Putin wants balance between stronger ruble and Russian budget

Russian rubles are seen in this illustration picture taken in Moscow © Maxim Shemetov
Russian President Vladimir Putin has called on the government to assess the strengthening trend of the ruble and the ways to balance the country's budget.

“We are closely monitoring the economy and know there’s a certain strengthening of the national currency. The ruble is strengthening despite the price volatility on commodity markets,” Putin said on Tuesday at a meeting with Prime Minister Dmitry Medvedev in Sochi. “Of course we have to think about how and what we’ll be doing in the near future with these factors.”

Medvedev said the government’s plan for 2016 supports the ‘real’ sector of the economy, small and medium businesses and non-oil exports. He added the share of revenue from non-oil exports had increased significantly in recent years.

The Prime Minister said all those factors will be considered when preparing the country’s long-term three-year budget plan.

Kremlin spokesman Dmitry Peskov explained a balance is needed to prevent excessive support for one sector of the Russian economy at the expense of another.

"In general, the ruble's strengthening has positive aspects, yet from another point of view, this requires some measures towards export-oriented sectors," Peskov said. "Of course, fully moving to one side would not be wise.”

The ruble has been the best performing currency this year after Brazil’s real, gaining 17 percent. The Russian currency has reached several record highs in the last six months despite falling oil prices which the ruble exchange rate was traditionally closely tied to. Russian shares have also been high in demand.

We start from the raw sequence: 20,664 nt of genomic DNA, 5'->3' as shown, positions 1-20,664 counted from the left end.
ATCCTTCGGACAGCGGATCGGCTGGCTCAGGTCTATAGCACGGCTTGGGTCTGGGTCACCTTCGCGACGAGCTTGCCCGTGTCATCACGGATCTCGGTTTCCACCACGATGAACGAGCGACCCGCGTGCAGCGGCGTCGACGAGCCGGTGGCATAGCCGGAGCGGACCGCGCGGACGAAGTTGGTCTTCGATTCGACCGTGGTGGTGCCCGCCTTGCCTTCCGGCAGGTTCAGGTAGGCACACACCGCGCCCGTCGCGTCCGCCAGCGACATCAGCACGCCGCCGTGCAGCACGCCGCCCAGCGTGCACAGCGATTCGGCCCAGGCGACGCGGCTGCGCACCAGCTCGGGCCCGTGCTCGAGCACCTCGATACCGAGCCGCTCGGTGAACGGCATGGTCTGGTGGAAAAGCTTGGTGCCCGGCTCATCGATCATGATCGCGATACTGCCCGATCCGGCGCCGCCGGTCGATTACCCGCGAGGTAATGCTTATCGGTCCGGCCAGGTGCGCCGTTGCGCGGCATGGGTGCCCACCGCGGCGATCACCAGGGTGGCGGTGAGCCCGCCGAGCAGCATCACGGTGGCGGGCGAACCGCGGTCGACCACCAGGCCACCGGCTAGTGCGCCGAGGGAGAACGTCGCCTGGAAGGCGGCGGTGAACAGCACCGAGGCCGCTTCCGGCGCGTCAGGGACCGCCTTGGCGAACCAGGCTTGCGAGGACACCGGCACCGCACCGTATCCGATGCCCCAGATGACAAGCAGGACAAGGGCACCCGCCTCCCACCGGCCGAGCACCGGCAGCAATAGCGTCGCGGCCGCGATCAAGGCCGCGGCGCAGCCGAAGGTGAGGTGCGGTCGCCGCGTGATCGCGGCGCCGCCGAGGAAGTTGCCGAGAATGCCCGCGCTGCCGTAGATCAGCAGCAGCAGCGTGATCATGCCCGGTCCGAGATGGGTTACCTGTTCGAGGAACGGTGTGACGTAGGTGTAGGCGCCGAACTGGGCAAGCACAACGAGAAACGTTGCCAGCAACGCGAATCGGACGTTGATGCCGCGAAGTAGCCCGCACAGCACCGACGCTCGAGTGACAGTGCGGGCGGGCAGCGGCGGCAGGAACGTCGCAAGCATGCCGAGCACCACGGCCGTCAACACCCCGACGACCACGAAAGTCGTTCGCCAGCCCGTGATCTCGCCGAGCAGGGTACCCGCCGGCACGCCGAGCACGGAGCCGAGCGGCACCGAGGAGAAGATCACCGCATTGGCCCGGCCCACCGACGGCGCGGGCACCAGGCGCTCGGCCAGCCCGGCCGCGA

The strengthening ruble, however, could have a negative effect on oil and gas revenues and hence on the Russian budget, which means additional spending from the Reserve Fund could be needed.

READ MORE: Weak ruble as oil prices rise improves Russia’s economic outlook

The last time the Central Bank of Russia intervened in the foreign currency market was in May 2015, when the Russian currency strengthened below 50 rubles against the dollar. The regulator then purchased dollars to replenish international reserves.

Last month, the Central Bank cut its key interest rate by 0.5 percentage points to 10.5 percent per annum, for the first time since July 2015.

Almost all from the 23 economists surveyed by Bloomberg said there is an option for Russia's Central Bank to extend monetary easing. They also predicted the key rate will remain at 10.5 percent when it reviews borrowing costs next week.